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The latest player in Texas’ sanctuary cities debate? God. Citing passages from the Bible they say teach that immigrants should be shown compassion, a group of religious leaders congregated at First United Methodist Church in Austin on Wednesday to denounce HB 12 by Carrollton Republican Burt Solomons.
The bill would prohibit government entities from adopting policies that prevent law enforcement from inquiring about immigration status.
“Jesus said [in the Book of Matthew], ‘I was a stranger, and you invited me in,'” Bishop James E. Dorff of United Methodist Church in San Antonio said. “Our prayer this morning is that we find a common ground on this issue.”
HB 12 is one of about 60 immigration-related bills filed this session. Abolishing sanctuary cities, the common term for entities that prevent law enforcement from inquiring about immigration status, has been declared an “emergency item” by Gov. Rick Perry.
Bishop Joe Vasquez of the Catholic Diocese of Austin said the issue is a “moral one, not just a political one.” The group’s opposition “stems from the belief that every person is created in God’s image,” he said.
State Rep. Jose Aliseda, R-Beeville, said the religious leaders are confused. A practicing Catholic, Aliseda says he knows for a fact that the church does not condone illegal immigration.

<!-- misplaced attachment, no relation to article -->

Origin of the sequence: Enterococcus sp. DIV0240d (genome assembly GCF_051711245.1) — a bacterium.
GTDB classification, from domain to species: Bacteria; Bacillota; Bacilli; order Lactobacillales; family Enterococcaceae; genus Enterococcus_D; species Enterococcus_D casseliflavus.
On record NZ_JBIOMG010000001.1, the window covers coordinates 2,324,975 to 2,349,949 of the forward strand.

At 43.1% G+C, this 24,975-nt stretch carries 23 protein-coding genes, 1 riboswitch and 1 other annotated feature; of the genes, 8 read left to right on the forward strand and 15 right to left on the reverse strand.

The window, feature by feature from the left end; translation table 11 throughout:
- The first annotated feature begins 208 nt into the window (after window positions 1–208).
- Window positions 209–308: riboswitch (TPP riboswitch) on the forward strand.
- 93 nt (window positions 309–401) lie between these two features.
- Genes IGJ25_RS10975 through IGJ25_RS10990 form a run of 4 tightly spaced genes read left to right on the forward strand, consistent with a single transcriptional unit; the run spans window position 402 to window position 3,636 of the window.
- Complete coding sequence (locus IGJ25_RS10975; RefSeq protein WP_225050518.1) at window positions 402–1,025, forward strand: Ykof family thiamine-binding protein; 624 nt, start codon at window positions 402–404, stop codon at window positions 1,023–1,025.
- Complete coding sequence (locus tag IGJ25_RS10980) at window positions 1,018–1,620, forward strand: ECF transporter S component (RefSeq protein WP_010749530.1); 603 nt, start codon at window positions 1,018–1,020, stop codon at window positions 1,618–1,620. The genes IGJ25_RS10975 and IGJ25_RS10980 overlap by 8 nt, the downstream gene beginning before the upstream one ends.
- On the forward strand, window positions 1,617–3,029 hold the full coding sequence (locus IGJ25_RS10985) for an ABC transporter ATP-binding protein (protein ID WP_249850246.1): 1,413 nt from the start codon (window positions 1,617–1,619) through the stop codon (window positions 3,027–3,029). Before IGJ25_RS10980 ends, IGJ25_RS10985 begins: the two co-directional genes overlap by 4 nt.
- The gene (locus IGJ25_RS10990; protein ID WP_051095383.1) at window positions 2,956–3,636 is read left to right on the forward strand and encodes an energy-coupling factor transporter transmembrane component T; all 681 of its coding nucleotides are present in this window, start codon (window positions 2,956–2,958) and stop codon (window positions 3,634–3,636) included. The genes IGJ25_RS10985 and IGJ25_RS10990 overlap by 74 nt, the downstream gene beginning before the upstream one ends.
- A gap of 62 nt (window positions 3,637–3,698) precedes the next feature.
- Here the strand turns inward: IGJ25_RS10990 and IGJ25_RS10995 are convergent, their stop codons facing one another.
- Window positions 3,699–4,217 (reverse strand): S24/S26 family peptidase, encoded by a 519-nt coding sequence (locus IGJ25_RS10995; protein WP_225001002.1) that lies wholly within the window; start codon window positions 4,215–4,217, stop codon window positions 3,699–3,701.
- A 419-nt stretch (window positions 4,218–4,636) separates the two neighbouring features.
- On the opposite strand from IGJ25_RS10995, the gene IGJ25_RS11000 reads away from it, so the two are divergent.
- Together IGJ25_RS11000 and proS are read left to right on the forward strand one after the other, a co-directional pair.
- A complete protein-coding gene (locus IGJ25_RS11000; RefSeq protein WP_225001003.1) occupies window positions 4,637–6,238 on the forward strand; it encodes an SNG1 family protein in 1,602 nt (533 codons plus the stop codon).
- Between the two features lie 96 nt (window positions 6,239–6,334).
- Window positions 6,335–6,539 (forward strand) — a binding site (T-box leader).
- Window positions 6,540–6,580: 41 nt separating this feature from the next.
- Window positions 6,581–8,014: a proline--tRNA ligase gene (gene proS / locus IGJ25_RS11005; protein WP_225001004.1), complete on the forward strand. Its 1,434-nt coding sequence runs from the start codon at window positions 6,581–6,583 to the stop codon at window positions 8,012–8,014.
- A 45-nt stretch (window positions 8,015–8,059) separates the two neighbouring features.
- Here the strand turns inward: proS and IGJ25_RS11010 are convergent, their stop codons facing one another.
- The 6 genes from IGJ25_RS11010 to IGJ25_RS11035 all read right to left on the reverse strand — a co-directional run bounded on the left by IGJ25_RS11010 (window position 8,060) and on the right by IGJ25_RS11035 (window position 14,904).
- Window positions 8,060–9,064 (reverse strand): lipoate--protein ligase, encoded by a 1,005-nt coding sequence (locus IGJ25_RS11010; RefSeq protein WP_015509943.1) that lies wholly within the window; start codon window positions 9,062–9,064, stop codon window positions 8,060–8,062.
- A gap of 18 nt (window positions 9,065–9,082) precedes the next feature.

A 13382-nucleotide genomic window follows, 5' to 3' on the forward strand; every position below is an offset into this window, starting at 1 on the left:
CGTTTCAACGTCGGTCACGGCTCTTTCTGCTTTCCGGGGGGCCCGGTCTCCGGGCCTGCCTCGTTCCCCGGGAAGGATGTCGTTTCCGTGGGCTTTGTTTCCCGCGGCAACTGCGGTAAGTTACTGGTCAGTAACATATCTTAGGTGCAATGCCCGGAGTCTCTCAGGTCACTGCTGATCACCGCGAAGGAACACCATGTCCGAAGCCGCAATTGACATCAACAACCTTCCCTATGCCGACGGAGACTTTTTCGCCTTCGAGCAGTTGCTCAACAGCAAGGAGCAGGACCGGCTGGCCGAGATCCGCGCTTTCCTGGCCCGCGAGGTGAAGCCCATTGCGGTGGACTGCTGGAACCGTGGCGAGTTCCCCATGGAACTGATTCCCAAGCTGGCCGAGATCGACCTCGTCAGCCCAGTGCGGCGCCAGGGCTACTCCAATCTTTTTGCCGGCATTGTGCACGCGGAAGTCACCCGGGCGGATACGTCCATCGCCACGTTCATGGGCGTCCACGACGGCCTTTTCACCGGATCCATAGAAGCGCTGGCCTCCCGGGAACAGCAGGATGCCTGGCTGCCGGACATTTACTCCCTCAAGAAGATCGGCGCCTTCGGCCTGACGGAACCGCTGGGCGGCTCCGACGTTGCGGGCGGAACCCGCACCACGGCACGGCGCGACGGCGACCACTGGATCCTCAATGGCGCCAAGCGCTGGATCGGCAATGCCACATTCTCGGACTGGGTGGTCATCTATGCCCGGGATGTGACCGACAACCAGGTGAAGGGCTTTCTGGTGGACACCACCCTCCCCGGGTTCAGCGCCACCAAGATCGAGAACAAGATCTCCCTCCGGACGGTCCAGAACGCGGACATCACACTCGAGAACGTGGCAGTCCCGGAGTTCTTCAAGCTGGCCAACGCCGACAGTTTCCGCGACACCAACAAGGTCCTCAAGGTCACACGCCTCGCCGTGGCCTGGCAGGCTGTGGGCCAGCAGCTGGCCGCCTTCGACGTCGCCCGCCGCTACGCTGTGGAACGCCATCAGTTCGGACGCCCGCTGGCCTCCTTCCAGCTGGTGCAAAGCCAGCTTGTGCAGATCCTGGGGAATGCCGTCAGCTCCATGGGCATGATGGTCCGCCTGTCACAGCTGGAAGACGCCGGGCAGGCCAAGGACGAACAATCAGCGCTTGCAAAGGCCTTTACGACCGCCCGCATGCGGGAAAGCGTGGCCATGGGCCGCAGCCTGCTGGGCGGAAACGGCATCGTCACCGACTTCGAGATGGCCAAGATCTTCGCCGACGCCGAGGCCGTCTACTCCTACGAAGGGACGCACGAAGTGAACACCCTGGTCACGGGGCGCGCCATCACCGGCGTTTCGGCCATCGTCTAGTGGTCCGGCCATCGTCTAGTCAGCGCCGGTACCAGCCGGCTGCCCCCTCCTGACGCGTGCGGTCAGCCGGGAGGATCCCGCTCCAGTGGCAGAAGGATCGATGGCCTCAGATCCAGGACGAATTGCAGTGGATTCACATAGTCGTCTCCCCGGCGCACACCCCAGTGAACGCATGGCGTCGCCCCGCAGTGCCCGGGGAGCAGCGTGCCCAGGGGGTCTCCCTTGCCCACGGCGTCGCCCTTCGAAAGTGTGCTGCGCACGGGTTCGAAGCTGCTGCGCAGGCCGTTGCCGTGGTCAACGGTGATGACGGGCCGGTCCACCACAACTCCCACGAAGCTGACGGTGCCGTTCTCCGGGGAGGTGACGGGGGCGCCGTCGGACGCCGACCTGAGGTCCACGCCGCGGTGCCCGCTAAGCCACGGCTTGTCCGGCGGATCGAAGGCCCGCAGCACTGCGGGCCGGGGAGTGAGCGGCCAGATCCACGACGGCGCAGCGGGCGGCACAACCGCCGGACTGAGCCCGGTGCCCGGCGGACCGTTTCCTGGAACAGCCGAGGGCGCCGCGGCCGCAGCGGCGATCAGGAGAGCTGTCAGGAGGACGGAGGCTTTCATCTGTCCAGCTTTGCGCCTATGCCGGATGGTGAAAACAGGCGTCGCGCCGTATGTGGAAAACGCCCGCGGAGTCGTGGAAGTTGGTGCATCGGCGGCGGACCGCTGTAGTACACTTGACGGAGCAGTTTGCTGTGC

“If you read the catechism of the Catholic Church, when it discusses immigration, it says that people should not cross a nation’s borders without respecting that nation’s laws,” he told reporters in Spanish.
Unlike Perry’s other emergency items, however, HB 12 has been slower in getting to the floor for a debate. HB 12 has been stuck in the Calendars Committee since last month, and Solomons said today even he didn’t know when it would be debated.
“I am not even thinking about sanctuary cities right now,” he said. Instead Solomons, the chairman of the House Redistricting Committee, is focused on the first batch of new legislative maps set to hit the House floor this week. Solomons did say he was growing weary of all the discussion surrounding HB 12, which he says mandates very little. The bill only requires that entities do not adopt policies restricting law enforcement from asking about status, he said, but it doesn’t require that they do.
Solomons has already amended the bill from its original form to address some House Democrats’ concerns. He struck language that would require that school district employees inquire about the status of students unless they are commissioned peace officers investigating a crime. But he conceded that a floor debate could allow members to attach to his bill other immigration legislation that hasn’t passed out of committee via amendments.
It is that possibility that has some Democrats looking ahead with concern.
“I am going to be very vigilant to these types of amendments which may be germane to this type of legislation because I believe it can get out of hand and we’ll end up writing a very bad bill,” said state Rep. Rafael Anchia, D-Dallas.
Meanwhile, Dorff said he just wants lawmakers to know how the religious community feels about the bill.
“We want to make sure that as the legislators are considering this bill, that they understand where we stand on this issue … so that there can be no doubt about our common understanding and our common perception and our common wisdom,” he said.
That common wisdom, said Rabbi Neil Blumofe of the Congregation Agudas Achim in Austin, is that nothing good comes from discriminating against a group of people for any reason.
“I am concerned that we are routinely looking for ways to break us down and divide us rather than [ways to] unite us,” he said.
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